Adopting a stray dog can be a matter of luck. It’s just at the right time and place. You’re on your way to work, and suddenly this furry friend decides to walk by your side all the way to the office… You notice he doesn’t have a collar; he may look a little bit dirty and thin, he let you pet him and eat hastily from your hand…

Cute Stray Dog

Oh, you should take him home, right? Even if this happens you have to make sure he didn’t run away from home, and he’s just lost, but sadly sometimes it’s harder than that: sometimes the dog is hurt, scared or maybe was abused and mistreated. In these cases, you should be wary, calm and ease the dog with gentle moves and a soft voice. Make him believe you’re there just to help him, throw him gently a couple of tricks and be patient, it’s all worth it.

6. Ok, so you decided to take your new man’s best friend home. Is your house prepared?

It’s always imperative to prepare your home for the new arrival. Assign spaces and utilities for everything that matters to your new pet: sleeping place, food bowls and food to fill them, toys, security doors if they’re needed, pet door, grooming stuff like shampoo and hair combs, medicine if needed. Think of everything your new dog would need and prepare it gradually to prevent emergency visits to the store or vet.

7. Yes! My house is good to go but… What about the people that live inside?

two kids with dog in yard in front house

As you make preparations regarding his new home, the people that live already inside it also has to be prepared. If you have kids, you need to tell them they’re going to get a new special member of the family and they have to love him and have patience, they are about to meet their best friend for life, it’s that exciting? If you have another pet, make sure they get along taking him to the shelter for a play date. Your whole family should take “split responsibility” on the new member, set a feeding schedule and make sure he has every need fully covered.

8. Inform yourself about Safety and Diet

lady feed a dog in shelter center

Research, ask, get help, whatever you have to do to make sure you learn EVERYTHING you need to know about this and ensure your pet’s safety. Learn about possible poisonous food (some obvious and some not so obvious: avocado, sugar, alcohol, and onions, among others), Dangers of uncooked bones, diseases and vaccines. Knowing what to do if your dog is choking or has an accident is another important thing to learn about. This knowledge could help you both in a life-or-death situation.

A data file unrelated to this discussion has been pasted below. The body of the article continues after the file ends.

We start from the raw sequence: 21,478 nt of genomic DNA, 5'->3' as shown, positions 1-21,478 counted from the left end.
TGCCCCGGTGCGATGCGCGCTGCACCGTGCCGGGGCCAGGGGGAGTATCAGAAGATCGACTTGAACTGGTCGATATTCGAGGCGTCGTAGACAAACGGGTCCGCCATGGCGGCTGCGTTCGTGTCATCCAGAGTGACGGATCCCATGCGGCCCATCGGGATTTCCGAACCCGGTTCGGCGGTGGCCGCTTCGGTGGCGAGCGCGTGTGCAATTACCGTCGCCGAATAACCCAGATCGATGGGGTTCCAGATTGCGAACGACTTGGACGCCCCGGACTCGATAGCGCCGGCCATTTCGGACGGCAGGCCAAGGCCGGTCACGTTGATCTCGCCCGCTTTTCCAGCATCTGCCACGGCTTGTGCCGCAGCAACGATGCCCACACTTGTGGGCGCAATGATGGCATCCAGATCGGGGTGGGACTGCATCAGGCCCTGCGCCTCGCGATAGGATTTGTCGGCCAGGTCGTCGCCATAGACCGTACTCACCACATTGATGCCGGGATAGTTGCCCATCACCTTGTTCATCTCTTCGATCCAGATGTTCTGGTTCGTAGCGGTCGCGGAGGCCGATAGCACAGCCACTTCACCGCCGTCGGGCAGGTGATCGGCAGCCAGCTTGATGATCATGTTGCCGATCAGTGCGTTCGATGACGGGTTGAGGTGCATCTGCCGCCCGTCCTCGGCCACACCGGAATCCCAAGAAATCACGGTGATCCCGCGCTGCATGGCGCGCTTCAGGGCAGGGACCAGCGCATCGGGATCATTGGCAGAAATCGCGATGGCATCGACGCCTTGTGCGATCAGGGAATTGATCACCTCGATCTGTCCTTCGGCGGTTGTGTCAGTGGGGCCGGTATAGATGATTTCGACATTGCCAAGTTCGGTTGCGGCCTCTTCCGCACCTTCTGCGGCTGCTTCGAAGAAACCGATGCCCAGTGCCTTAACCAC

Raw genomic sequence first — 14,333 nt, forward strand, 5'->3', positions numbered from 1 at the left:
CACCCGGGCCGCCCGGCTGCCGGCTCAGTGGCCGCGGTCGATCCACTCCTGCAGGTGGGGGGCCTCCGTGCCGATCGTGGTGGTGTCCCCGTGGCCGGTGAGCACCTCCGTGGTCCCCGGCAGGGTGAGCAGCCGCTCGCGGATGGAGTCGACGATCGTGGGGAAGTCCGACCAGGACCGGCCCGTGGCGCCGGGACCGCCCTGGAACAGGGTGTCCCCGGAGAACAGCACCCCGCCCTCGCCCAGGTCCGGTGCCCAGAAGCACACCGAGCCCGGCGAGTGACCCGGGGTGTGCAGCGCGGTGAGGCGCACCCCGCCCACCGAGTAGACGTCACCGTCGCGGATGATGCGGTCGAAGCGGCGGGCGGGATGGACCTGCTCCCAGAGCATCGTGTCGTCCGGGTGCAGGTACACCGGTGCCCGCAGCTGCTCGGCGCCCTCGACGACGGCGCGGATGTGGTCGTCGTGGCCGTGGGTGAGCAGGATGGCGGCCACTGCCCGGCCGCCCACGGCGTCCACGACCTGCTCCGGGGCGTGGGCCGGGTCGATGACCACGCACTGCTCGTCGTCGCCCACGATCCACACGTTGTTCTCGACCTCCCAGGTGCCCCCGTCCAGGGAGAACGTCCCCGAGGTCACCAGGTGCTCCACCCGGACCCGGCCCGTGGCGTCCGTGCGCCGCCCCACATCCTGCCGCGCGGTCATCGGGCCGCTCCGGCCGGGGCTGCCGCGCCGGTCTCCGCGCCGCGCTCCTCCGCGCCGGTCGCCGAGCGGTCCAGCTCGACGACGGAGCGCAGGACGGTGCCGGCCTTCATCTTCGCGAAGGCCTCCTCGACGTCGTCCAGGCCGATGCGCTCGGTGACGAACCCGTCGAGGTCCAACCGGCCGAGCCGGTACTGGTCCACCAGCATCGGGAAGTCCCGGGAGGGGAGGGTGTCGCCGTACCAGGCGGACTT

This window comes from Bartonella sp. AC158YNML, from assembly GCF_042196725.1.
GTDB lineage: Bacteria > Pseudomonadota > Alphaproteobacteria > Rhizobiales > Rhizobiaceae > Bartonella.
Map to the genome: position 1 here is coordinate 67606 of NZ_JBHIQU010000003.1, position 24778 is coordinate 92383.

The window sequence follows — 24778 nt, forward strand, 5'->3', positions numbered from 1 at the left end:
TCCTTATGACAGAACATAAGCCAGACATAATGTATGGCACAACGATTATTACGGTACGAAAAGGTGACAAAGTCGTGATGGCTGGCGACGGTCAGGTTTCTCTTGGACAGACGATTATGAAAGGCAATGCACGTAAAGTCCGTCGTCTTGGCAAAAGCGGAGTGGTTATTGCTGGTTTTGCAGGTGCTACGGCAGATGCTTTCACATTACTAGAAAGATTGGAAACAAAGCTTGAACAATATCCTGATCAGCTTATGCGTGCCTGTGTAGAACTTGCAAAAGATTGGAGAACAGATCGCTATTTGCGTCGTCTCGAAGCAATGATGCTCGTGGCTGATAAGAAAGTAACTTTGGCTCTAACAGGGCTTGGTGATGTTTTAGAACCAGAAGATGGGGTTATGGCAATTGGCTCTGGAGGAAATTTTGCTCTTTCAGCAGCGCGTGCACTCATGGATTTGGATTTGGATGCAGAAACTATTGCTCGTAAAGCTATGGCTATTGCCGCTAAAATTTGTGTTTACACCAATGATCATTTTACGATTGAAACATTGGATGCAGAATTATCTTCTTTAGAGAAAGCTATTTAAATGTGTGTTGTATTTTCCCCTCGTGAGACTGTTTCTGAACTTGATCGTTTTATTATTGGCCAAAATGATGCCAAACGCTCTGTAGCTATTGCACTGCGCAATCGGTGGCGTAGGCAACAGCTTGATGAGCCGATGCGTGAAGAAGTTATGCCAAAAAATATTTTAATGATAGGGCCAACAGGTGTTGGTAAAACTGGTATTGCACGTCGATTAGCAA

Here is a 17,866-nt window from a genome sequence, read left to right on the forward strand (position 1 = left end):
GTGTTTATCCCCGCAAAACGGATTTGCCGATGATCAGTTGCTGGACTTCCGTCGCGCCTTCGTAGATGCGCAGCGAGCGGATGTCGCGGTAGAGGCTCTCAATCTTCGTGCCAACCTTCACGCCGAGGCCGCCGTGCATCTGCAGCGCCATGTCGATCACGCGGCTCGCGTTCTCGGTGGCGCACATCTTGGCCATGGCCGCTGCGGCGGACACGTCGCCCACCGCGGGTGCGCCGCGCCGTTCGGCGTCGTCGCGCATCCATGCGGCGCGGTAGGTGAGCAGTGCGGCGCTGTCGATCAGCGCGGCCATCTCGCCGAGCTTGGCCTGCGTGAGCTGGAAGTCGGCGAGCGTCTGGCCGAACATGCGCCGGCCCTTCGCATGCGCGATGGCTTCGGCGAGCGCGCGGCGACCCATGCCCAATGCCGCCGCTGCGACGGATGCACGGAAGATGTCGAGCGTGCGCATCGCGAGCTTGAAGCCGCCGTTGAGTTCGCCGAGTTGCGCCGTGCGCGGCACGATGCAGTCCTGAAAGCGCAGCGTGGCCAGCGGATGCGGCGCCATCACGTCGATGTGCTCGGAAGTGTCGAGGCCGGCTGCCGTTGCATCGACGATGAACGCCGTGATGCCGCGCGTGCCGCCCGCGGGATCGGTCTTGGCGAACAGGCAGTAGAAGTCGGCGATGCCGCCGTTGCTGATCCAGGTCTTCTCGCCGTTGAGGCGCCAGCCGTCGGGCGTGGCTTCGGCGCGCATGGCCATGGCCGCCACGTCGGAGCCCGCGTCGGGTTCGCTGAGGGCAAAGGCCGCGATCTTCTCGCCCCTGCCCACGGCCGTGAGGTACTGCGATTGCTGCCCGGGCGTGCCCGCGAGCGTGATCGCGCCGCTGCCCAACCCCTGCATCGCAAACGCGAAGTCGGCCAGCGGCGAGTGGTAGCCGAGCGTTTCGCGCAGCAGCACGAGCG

9. Do not buy dogs.

The Stray Dog on the street

Cesar Millan, in his website Cesar’s Way, talks about it:  “the puppies may be adorable, but they’re most likely the products of puppy mills, born to overbred and abused mothers who are often discarded when they can no longer produce litters.” Spending hundreds of dollars in these babies (even when the puppies are completely innocent) could prevent you from saving another dog’s life and in the meantime, you’ll be supporting these “breeding hells.” Think about the olds, the mutts and the ones that have ages waiting for someone to give them a second chance.


Dalmatian puppy in the box

Adopting is an experience that’s going to bring joy to your life, brighten it and make you learn, find, hear and feel new interesting things that you’re going to adore! Having dogs as companions provide many benefits such as relieving stress (look at these puppy eyes!); reducing cholesterol and helping fight a sedentary lifestyle by going on walks; helping with blood pressure and they even might help you to fight insomnia.

So, what are you waiting for? Take the first step and get a new furry member of the family!